In addition to four national players suspended for playing unsanctioned out-of-season football tournaments such as the Gully Side and New Orleans competitions, the referees who officiated in those games are now in danger of being penalized as well.
One of those tournaments feeling the pinch is the Henderson Williams City Soccer Classic, which kicked off last December 31. Williams said everything was running along smoothly until the referees were sanctioned, forcing them to desist from officiating any more games for fear of disciplinary action from the Barbados Football Association (BFA) and by extension the referees’ committee.
Williams was speaking during a press conference held this morning at Hilton Hotel, where fellow Democratic Labour Party candidate Rodney Grant, along with former parliamentarian and community activist, Hamilton Lashley, also a member of the City Soccer Classic committee, were in attendance to address the issue of the national players being banned from playing in the upcoming BFA league season scheduled to commence in March.
Those players are national captain and ace striker Mario Harte, Paradise midfielder Mario Williams along with Barbados Defence Force Sports Programme pair of central defender Ricardo Morris and midfielder Renaldo Trim.
Just before the names of those players were revealed, general secretary of the BFA Edwyn Wood last week Thursday during a press briefing explained at that time that a number of players would be disciplined for failing to adhere to the BFA’s rules handed down by the Confederation of North, Central American and Caribbean Association Football and by extension world governing body, FIFA.
In addition, a letter was sent to players and officials on January 3 by Wood, notifying them that participation in any out-of-season tournaments not sanctioned by the association was at the players’ own risk and was in breach of Rule seven of the BFA’s rules.
However, Williams sought to give clarity on the situation saying: “On two or three occasions, Mr Lashley went and sat in that organization [BFA] to await a response on the tournament, to date none has been forthcoming. But yet you can hear whispers of the tournament not being sanctioned, letters being written to the referees indicating the same thing to them.”
Williams added: “If you are going to attempt to discipline, then certainly they must be some type of protocol, that if somebody writes to you [as the governing body], the only proper and decent thing to do is to respond.”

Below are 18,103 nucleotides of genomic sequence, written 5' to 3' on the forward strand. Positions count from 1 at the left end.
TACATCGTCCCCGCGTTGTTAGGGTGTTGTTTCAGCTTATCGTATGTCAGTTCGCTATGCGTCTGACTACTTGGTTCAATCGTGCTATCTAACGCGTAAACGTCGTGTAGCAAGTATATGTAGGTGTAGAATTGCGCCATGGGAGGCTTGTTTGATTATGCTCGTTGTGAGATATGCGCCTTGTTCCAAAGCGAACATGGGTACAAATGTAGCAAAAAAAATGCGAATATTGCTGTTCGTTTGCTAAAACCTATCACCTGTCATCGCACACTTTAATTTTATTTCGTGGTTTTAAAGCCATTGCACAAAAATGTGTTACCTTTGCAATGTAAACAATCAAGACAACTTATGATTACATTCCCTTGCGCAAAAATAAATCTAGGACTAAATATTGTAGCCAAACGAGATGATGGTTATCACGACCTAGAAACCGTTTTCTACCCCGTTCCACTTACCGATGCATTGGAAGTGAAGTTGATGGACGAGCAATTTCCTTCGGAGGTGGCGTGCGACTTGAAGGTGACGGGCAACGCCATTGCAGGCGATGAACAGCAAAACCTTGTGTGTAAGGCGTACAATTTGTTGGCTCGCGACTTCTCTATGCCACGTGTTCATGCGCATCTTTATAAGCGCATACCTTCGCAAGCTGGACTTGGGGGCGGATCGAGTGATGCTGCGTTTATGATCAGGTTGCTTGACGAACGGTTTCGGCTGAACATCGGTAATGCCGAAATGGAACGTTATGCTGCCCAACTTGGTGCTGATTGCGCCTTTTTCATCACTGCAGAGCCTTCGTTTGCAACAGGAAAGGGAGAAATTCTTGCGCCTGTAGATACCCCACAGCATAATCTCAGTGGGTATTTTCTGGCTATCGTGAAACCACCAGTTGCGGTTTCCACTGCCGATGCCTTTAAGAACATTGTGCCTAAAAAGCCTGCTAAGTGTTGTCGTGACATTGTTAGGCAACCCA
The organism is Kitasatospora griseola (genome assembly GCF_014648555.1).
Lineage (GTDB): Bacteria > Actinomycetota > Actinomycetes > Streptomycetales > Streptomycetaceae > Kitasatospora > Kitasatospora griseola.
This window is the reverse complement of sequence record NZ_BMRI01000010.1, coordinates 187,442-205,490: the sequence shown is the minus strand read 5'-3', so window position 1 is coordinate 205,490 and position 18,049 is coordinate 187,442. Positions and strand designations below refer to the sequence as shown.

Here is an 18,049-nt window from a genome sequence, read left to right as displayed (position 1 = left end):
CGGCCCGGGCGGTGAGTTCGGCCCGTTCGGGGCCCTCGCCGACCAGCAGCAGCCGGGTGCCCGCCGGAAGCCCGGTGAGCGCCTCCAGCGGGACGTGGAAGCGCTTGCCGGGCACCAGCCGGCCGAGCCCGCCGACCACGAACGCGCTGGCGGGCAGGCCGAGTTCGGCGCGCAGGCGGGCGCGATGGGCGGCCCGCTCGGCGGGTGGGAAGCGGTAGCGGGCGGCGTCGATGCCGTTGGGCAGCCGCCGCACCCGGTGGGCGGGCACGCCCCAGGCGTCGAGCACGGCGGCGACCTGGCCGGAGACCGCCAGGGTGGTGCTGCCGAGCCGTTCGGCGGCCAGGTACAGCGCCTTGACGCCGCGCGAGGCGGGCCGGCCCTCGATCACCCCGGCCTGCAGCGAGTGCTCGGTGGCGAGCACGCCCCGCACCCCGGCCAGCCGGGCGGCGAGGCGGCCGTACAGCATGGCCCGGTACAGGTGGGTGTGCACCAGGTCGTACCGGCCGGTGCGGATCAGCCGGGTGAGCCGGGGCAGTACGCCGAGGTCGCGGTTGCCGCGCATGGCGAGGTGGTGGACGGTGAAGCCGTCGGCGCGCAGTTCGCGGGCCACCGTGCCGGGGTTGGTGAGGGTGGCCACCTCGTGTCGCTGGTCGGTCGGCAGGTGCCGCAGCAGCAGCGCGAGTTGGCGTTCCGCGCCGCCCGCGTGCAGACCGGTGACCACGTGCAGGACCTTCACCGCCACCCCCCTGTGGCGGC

A letter was produced dated January 2 and addressed to BFA president Randolph Harris from the organizers of the Henderson Williams City Soccer Classic, seeking permission to run the tournament. This correspondence was sent though acknowledging that the BFA’s cut-off date for sanctioning out-of-season competitions had been since December 15.
That letter requested leniency from the association and while awaiting a response, Lashley explained that three days before the start of the competition, Wood contacted him and said that the tournament would not be sanctioned.
According to Williams, the DLP candidate for the City, sabotage was the only word he could use to express what had occurred and the hurt he felt surrounding the entire situation. But he made it clear the show had to go on.
“Our efforts will not be shortchanged and it will not be sabotaged with or without the support of persons who believe they have a right to dictate. We will continue to do good for the community, we will continue our efforts with what the City development has been doing to uplift the people of the city,” Williams said sternly.
Grant supported Williams’ earlier point that the faces of young footballers should not be splashed across the newspapers as though they were criminals.
“They did not commit any significant crime, these are young men who represent their country and I doubt anybody wrote and told them they are infringing on a law. If they were written I would be surprised. But here it is you splash their faces in the paper like they are four criminals…I think that is wrong,” said Grant, who will be contesting St Michael South East seat in the upcoming general elections on a DLP ticket.
Meanwhile, Lashley noted that the tournament was conceptualized to bring about recognition and build stronger communities across Barbados, some of which have been marginalized and stigmatized for years.
He called for the BFA to review and amend its policies while stating that people continued to trivialize the efforts of community-based organizations that were doing good work.
“Out of season football was playing for decades in Barbadian communities in a very structured and organized way. Barbados football was at the top, at its zenith, with a feeding system from the Banks Micro mini-league right up to the national league. I am not going to support a system right now that says only clubs could participate in out-of-season tournaments.”
Today the BFA provided Barbados TODAY with a list of 12 sanctioned out-of-season tournaments as of December 8 last year. They were the Freundel Stuart and Richard Sealy Brittons Hill Community Tournament, Richard Sealy Under-13 Competition, St Phillip Super League, St Peter Ah Come From Independence Tournament, Ivan Speed Forde Soccer Classic, Rondell Crash Pollard Competition, Deacons Youth Beach Soccer Tournament, the Gathering of the Generals, Anglican Football League, Xclusif and Cosmo Club who participated in an overseas tournament held in St Vincent and the Grenadines.